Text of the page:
Super Coaches League

This is a short story about the transformation from teacher to team coach from TAMK Global services to our Chilean counter partner Fundación Chile. This process was delivered by Cristian Burr Raty from TAMK HUBS, a Chilean team coach and Hanna Saraketo, TAMK´s experienced senior Team Coach from Proakatemia. This story describes some of the situations and emotions during the week-long training through the eyes of Hanna and Cristian.

In the beginning there was a group of Chilean teachers dreaming of a summer holiday

La Serena, Chile. January (early summer). Last week before the summer holidays. A challenging time to get 30 teachers for a whole week of training, which is “obligatory voluntary” for them, as one of them put it. Just after the holidays, in March, they should be able to coach the student teams that will start the six-month Sprint Innovation Festival. This was the starting point for building the transformation from teacher to team coach.

The good thing about having 30 probably very experienced teachers to coach is that the room is full of knowledge. At the heart of team coaching is the idea of learning together and participants creating something new together. To cope with the coaching challenge ahead, the team must itself function as a team, a coaching team. The experience of being coached, of working in a team and of team learning will hopefully be an asset. These were the things we set out to achieve during the week.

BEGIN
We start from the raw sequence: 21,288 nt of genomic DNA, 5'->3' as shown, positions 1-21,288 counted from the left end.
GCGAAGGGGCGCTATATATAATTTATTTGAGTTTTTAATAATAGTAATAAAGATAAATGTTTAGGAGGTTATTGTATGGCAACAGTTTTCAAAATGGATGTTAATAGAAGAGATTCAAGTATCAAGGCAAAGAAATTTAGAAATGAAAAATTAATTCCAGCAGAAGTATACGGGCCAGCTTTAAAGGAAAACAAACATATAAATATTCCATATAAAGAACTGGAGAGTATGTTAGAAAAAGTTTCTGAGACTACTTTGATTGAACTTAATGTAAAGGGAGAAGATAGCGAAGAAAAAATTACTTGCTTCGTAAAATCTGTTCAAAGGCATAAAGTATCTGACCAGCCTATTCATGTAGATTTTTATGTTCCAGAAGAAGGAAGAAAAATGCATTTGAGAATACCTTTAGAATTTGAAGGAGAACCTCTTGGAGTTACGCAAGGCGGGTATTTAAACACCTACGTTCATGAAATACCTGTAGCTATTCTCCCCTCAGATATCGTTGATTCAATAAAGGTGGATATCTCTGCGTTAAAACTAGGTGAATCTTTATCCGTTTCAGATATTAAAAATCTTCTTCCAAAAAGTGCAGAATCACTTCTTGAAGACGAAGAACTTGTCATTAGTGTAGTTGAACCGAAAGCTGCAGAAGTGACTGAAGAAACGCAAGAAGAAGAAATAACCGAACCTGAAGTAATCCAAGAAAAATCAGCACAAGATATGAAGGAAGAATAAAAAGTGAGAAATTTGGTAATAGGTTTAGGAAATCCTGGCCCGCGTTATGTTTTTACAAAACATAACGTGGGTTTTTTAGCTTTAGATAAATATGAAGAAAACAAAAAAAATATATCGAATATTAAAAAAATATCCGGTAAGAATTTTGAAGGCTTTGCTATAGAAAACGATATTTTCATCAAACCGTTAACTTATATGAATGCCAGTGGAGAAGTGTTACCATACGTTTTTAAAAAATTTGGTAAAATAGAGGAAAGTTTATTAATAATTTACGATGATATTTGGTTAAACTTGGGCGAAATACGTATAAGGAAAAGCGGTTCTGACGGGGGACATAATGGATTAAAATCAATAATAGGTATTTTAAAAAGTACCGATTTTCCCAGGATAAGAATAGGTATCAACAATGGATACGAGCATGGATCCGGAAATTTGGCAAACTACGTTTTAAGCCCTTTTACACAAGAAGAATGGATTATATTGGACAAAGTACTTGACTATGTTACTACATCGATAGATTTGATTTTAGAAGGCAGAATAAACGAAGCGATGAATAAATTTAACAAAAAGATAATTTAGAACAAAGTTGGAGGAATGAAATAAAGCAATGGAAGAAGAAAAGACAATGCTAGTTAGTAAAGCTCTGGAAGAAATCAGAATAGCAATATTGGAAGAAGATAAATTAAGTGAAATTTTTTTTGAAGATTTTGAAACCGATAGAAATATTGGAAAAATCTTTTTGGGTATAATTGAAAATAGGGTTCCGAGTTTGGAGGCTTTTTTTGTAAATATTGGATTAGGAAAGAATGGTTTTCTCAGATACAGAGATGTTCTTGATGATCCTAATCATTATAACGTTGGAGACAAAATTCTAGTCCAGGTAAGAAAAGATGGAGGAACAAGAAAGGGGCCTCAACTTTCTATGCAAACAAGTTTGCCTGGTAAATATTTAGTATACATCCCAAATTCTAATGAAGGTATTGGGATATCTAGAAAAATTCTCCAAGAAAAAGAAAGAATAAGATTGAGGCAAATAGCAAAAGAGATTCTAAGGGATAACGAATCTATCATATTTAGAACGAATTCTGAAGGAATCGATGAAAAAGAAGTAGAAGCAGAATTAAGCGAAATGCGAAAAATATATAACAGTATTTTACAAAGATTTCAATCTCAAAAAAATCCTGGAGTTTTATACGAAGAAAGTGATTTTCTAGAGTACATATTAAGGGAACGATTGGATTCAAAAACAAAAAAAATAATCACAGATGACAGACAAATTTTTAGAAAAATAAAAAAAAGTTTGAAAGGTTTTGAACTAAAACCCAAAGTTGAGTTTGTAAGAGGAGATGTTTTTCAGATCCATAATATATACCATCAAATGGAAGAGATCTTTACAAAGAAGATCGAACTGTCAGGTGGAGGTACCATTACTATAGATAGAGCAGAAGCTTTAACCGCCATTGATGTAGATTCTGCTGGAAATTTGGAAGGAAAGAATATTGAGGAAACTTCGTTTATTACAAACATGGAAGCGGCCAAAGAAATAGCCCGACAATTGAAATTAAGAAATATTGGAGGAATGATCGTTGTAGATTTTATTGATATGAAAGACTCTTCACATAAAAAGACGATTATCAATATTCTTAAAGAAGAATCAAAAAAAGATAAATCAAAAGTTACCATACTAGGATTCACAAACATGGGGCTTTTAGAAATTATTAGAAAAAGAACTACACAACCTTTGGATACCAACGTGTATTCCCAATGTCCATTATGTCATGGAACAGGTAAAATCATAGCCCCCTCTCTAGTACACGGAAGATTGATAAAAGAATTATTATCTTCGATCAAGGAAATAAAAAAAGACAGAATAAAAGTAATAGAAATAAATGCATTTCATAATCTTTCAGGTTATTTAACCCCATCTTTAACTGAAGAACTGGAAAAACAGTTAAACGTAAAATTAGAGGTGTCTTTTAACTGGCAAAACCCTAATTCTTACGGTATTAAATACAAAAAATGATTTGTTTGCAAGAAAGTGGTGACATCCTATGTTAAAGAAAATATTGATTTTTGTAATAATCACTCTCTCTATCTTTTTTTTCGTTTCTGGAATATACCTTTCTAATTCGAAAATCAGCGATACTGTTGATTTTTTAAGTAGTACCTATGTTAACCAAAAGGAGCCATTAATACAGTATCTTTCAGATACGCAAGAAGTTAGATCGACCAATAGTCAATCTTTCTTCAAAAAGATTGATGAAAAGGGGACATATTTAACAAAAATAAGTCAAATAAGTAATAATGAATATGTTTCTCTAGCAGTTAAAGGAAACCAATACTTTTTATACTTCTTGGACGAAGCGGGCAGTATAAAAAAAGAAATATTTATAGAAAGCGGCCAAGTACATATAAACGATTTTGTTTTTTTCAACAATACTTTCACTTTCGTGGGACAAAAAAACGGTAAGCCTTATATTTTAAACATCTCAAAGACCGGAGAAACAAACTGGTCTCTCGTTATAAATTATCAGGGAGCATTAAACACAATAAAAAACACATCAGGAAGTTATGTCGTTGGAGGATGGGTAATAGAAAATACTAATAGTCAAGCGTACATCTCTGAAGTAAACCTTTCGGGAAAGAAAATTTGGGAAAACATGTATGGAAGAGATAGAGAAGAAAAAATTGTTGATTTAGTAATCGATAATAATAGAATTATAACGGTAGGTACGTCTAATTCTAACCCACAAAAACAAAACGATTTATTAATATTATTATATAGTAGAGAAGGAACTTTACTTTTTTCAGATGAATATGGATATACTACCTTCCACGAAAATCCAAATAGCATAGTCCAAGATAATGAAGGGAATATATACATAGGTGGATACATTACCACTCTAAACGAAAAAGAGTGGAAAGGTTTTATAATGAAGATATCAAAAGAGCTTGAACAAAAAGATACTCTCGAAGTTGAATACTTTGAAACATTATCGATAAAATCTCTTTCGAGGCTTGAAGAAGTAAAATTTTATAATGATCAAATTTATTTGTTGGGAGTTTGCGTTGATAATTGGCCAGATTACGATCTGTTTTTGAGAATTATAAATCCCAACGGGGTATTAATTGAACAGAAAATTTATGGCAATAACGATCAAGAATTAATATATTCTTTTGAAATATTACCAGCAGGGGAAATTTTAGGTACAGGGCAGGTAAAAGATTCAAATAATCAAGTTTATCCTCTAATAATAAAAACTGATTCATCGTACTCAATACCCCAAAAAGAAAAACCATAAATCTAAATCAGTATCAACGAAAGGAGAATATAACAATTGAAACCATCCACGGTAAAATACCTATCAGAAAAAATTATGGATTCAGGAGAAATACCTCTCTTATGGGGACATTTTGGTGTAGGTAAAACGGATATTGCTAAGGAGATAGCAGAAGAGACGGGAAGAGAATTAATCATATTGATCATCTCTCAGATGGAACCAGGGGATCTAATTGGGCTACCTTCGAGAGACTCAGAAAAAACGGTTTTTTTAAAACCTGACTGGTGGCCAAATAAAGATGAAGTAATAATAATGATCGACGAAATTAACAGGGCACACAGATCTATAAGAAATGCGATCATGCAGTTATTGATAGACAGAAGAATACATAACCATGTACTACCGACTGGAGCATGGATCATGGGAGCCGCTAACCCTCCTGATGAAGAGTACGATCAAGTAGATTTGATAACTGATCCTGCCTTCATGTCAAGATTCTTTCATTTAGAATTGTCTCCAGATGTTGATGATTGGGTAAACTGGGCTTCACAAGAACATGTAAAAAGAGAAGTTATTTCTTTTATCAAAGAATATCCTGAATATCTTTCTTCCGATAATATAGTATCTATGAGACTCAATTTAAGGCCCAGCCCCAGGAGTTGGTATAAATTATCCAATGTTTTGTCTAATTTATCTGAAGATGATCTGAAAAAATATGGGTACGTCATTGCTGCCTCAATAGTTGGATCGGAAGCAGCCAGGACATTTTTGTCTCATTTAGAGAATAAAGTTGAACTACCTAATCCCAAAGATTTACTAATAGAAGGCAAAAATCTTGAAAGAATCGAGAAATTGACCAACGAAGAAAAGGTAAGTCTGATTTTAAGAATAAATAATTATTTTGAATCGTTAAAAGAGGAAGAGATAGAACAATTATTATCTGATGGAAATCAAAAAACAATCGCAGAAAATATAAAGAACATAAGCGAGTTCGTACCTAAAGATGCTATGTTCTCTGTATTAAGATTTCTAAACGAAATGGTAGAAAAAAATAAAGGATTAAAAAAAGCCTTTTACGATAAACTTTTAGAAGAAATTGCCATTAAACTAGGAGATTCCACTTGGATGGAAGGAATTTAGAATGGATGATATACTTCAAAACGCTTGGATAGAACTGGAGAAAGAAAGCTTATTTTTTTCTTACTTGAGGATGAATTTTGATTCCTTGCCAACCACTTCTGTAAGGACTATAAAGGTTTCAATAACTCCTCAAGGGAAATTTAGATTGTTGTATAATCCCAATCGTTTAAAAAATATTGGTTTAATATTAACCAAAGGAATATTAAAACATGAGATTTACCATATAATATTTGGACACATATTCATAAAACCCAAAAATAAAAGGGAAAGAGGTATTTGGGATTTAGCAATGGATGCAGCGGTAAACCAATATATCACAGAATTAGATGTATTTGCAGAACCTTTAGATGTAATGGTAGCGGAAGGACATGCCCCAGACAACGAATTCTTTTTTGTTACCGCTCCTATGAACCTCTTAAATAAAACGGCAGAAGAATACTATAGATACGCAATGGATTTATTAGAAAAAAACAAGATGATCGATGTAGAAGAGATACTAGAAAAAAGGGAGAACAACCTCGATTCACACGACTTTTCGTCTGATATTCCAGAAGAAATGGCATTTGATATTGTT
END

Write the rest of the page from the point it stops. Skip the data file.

Stages of transformation

During the introductory round, all we asked for was a first name, a background organization and one´s “passion” – a particular interest. Most mentioned learning or teaching; a few ventured to mention playing guitar or barbecuing. A cautious start, we thought.

The image of an icy Tampere was a winged reminder that our experiences should not be thought of as directly replicable. There was no need to spend time arguing about whether Proakatemia would work in Chilean culture or not.

Starting points were also sought through group work on “What are you doing? and WHAT are you doing?” (Nevalainen 2023). Some people stared in disbelief at the task, which tested their tolerance for uncertainty, but everyone joined in to reflect on the topic. The result was sharp quick analyses of teachers’ everyday lives and realities.

We were introduced to the art of thinking together, the art of dialogue. In the first dialogue exercise, genuine listening and following up on what the other person said out loud was not really working. The speeches tended to be rather monologues. For the second exercise we added the speech notes. Each person was allowed three speeches and one question. It worked. Improved. They liked it. Since then, someone always took the initiative to comment on their dialogue skills in different situations. Satisfied, we concluded that the idea of dialogue remained alive.

Add fuel to the fire

During dialogue we had talked about teams. Logically, the next step was to think about learning. The topic of the small group dialogue was, for the most part, ‘how do you know you are learning’. The results had to be crystallized into a presentation, as there was an attractively small stage available in the day’s venue. Now psychological safety was being built! Teachers threw themselves with abandon into presenting situations that usually had students learning from a good teacher. Even with a basic level of Spanish, one could understand what was happening in the learning situations. The academic niceties remained, and admittedly we were all howling with laughter.